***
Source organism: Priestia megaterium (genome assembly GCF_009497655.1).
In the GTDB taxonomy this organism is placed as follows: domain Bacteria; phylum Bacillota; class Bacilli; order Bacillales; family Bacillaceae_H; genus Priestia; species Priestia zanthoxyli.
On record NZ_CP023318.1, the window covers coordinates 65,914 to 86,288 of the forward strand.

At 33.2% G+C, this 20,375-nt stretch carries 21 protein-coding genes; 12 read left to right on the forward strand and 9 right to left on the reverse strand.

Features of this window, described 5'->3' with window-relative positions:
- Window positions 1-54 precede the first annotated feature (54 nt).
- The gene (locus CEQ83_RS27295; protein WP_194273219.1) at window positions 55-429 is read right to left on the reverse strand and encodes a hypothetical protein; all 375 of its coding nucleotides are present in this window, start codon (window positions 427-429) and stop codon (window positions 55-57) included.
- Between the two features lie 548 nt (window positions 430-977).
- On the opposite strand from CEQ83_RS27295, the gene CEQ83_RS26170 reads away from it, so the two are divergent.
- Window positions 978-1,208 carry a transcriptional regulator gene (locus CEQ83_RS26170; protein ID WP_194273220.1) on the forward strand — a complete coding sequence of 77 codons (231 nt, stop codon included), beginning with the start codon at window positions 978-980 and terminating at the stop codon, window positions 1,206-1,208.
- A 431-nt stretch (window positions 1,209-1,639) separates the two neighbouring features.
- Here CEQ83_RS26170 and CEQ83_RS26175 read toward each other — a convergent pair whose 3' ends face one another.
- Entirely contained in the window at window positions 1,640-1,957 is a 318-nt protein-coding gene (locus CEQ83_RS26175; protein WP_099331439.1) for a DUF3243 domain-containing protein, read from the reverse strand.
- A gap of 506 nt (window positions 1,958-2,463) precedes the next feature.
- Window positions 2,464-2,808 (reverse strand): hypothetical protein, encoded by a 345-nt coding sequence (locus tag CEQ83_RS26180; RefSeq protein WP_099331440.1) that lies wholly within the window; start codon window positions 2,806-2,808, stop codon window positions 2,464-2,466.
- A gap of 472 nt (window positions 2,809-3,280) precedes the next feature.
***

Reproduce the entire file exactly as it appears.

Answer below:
Source organism: Priestia megaterium (genome assembly GCF_009497655.1).
In the GTDB taxonomy this organism is placed as follows: domain Bacteria; phylum Bacillota; class Bacilli; order Bacillales; family Bacillaceae_H; genus Priestia; species Priestia zanthoxyli.
On record NZ_CP023318.1, the window covers coordinates 65,914 to 86,288 of the forward strand.

At 33.2% G+C, this 20,375-nt stretch carries 21 protein-coding genes; 12 read left to right on the forward strand and 9 right to left on the reverse strand.

Features of this window, described 5'->3' with window-relative positions:
- Window positions 1-54 precede the first annotated feature (54 nt).
- The gene (locus CEQ83_RS27295; protein WP_194273219.1) at window positions 55-429 is read right to left on the reverse strand and encodes a hypothetical protein; all 375 of its coding nucleotides are present in this window, start codon (window positions 427-429) and stop codon (window positions 55-57) included.
- Between the two features lie 548 nt (window positions 430-977).
- On the opposite strand from CEQ83_RS27295, the gene CEQ83_RS26170 reads away from it, so the two are divergent.
- Window positions 978-1,208 carry a transcriptional regulator gene (locus CEQ83_RS26170; protein ID WP_194273220.1) on the forward strand — a complete coding sequence of 77 codons (231 nt, stop codon included), beginning with the start codon at window positions 978-980 and terminating at the stop codon, window positions 1,206-1,208.
- A 431-nt stretch (window positions 1,209-1,639) separates the two neighbouring features.
- Here CEQ83_RS26170 and CEQ83_RS26175 read toward each other — a convergent pair whose 3' ends face one another.
- Entirely contained in the window at window positions 1,640-1,957 is a 318-nt protein-coding gene (locus CEQ83_RS26175; protein WP_099331439.1) for a DUF3243 domain-containing protein, read from the reverse strand.
- A gap of 506 nt (window positions 1,958-2,463) precedes the next feature.
- Window positions 2,464-2,808 (reverse strand): hypothetical protein, encoded by a 345-nt coding sequence (locus tag CEQ83_RS26180; RefSeq protein WP_099331440.1) that lies wholly within the window; start codon window positions 2,806-2,808, stop codon window positions 2,464-2,466.
- A gap of 472 nt (window positions 2,809-3,280) precedes the next feature.